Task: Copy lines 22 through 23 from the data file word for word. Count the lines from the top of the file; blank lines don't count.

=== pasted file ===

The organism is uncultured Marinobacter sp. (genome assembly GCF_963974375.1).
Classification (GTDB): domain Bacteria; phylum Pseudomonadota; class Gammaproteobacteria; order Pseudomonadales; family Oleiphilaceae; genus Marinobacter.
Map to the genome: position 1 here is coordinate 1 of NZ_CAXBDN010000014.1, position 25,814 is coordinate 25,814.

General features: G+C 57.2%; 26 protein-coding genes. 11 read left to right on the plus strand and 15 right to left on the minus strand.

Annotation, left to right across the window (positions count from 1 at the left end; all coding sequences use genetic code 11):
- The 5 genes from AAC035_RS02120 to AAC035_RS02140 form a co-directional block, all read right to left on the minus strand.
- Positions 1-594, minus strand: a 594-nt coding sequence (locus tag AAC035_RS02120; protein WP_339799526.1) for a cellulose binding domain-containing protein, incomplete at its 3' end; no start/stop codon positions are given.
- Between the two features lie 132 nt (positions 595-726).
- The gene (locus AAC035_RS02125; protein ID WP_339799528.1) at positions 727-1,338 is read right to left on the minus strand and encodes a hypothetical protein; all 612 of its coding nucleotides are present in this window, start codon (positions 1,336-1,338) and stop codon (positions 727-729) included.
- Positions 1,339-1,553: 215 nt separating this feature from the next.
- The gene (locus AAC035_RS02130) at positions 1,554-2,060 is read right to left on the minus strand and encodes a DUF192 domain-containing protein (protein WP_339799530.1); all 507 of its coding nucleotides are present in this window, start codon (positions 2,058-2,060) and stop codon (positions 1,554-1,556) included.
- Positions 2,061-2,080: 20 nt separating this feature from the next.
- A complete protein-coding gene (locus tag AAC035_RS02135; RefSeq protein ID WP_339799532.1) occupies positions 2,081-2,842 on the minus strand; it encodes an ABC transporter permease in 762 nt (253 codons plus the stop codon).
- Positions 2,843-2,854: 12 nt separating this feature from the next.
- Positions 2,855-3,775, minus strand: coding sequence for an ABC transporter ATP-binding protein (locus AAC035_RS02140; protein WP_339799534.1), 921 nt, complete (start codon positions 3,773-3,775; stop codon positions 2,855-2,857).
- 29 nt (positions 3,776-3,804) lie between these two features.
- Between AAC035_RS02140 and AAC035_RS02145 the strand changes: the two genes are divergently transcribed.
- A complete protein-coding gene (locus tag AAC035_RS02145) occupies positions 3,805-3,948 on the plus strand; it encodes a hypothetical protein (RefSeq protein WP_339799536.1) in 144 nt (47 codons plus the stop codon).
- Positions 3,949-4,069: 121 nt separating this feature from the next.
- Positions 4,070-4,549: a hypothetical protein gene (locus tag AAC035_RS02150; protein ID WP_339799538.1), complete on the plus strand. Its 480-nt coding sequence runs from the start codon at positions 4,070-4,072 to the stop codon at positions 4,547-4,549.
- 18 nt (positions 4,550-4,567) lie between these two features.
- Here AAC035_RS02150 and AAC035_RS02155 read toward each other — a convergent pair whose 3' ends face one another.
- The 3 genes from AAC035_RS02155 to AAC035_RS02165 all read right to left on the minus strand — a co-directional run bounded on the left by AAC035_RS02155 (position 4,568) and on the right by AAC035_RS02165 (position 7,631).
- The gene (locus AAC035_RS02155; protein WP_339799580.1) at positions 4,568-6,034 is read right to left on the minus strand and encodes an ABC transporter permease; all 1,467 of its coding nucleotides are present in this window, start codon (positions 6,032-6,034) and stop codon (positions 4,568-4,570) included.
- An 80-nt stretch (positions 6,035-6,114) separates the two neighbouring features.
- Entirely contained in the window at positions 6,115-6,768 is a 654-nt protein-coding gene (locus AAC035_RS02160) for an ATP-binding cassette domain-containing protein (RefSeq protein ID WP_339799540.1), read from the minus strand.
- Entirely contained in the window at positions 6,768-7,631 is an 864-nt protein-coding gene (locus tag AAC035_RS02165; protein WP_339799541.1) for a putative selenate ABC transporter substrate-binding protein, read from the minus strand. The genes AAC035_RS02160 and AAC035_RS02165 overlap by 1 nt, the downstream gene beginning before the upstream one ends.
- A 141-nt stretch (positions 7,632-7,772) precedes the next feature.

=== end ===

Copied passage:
- Here AAC035_RS02150 and AAC035_RS02155 read toward each other — a convergent pair whose 3' ends face one another.
- The 3 genes from AAC035_RS02155 to AAC035_RS02165 all read right to left on the minus strand — a co-directional run bounded on the left by AAC035_RS02155 (position 4,568) and on the right by AAC035_RS02165 (position 7,631).